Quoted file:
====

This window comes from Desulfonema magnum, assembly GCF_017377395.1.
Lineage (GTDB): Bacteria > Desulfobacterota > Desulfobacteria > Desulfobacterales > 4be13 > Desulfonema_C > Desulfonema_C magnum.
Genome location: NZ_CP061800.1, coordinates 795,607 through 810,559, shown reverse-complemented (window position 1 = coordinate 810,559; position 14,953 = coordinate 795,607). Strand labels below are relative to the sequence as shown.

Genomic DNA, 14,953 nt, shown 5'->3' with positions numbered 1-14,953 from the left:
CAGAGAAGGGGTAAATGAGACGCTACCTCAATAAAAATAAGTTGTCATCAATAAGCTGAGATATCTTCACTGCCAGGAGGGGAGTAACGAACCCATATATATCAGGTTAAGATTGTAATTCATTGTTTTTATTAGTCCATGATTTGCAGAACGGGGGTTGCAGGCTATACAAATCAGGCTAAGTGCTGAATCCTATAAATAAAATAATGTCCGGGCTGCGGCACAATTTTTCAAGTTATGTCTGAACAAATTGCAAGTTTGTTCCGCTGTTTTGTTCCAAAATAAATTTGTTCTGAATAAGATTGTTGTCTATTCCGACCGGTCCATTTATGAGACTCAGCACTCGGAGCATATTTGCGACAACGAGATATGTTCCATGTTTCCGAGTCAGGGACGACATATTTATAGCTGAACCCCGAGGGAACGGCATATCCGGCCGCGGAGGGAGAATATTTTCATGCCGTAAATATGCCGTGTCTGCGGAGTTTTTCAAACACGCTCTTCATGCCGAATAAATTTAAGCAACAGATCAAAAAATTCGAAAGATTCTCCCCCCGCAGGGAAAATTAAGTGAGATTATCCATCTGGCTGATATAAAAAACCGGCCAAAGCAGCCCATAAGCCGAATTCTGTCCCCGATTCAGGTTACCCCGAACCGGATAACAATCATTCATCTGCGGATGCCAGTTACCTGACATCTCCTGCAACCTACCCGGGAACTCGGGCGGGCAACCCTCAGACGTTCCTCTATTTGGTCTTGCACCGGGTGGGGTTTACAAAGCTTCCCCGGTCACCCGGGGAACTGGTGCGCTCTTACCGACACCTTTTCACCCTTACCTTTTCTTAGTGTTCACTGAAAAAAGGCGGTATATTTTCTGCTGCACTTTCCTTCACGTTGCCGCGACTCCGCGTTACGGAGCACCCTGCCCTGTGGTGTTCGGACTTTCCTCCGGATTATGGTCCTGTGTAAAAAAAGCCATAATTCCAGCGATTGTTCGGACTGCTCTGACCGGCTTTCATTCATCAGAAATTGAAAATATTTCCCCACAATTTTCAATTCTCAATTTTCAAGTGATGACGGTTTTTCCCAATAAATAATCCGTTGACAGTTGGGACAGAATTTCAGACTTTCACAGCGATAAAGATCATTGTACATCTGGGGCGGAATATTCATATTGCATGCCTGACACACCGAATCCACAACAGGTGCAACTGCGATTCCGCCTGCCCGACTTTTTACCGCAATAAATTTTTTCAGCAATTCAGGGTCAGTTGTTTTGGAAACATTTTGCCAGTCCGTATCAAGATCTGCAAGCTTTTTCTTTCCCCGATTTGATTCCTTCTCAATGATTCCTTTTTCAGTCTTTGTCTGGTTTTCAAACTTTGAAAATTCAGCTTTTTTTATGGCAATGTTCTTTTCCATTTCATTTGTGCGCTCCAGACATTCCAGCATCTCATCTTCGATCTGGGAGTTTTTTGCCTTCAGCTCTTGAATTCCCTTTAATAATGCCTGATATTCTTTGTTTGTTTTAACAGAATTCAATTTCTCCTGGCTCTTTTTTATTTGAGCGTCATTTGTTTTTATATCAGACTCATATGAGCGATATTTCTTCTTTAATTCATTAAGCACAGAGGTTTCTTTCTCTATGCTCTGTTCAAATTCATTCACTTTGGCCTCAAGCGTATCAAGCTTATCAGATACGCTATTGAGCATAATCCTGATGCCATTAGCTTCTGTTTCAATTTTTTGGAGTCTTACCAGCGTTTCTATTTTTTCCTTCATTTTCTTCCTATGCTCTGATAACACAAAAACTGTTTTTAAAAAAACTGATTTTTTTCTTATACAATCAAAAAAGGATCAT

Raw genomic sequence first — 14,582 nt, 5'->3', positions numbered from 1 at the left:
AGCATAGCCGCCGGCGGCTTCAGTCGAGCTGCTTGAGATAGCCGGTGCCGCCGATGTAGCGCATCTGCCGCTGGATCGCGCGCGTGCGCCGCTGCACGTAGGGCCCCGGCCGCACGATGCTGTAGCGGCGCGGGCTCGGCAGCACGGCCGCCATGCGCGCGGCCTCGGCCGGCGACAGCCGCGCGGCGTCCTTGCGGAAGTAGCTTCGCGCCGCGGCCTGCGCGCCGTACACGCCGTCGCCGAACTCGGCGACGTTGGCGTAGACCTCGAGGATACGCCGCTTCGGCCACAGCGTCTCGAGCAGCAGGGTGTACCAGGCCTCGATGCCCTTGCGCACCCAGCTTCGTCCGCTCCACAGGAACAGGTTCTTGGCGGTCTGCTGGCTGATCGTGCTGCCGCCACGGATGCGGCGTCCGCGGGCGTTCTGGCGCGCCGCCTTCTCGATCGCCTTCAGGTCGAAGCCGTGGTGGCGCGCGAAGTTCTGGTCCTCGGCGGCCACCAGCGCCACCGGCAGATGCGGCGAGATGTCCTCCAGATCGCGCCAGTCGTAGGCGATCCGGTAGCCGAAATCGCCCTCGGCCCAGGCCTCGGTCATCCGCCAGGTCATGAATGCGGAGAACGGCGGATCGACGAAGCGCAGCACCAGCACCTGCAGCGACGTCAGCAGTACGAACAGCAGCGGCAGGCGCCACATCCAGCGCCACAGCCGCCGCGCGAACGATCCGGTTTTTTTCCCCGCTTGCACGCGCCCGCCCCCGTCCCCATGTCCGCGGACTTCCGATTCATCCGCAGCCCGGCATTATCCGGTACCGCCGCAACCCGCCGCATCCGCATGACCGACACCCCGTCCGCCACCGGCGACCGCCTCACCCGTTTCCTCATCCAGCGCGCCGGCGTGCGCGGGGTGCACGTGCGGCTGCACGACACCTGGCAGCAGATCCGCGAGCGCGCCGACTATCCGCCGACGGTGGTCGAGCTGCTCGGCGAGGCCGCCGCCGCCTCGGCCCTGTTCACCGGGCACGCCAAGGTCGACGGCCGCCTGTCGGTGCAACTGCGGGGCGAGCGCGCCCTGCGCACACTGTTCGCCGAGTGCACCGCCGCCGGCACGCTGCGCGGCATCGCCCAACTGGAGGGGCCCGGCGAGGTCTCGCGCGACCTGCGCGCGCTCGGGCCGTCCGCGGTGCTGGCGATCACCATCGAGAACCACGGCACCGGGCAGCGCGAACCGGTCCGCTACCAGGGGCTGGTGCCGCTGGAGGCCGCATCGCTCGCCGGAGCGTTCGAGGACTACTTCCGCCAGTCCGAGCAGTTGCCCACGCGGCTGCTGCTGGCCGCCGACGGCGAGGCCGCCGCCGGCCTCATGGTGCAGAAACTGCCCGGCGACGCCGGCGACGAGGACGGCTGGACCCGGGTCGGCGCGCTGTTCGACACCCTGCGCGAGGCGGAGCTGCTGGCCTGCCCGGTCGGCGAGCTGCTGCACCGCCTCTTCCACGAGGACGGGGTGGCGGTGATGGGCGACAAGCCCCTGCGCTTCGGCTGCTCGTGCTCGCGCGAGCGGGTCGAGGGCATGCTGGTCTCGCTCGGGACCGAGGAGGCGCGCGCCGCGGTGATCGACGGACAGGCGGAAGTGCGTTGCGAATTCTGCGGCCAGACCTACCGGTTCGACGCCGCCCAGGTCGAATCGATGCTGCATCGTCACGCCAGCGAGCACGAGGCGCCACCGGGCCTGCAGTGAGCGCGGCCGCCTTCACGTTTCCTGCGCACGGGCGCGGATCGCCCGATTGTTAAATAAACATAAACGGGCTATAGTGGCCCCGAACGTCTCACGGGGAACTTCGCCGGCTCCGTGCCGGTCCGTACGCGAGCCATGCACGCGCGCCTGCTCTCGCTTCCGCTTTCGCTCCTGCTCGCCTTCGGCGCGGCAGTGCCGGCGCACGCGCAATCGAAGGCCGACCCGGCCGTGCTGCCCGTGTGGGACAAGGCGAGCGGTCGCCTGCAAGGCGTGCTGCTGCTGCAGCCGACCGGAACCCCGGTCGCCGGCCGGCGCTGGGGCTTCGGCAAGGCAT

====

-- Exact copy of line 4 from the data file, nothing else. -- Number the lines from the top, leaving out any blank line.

Genomic DNA, 14,953 nt, shown 5'->3' with positions numbered 1-14,953 from the left: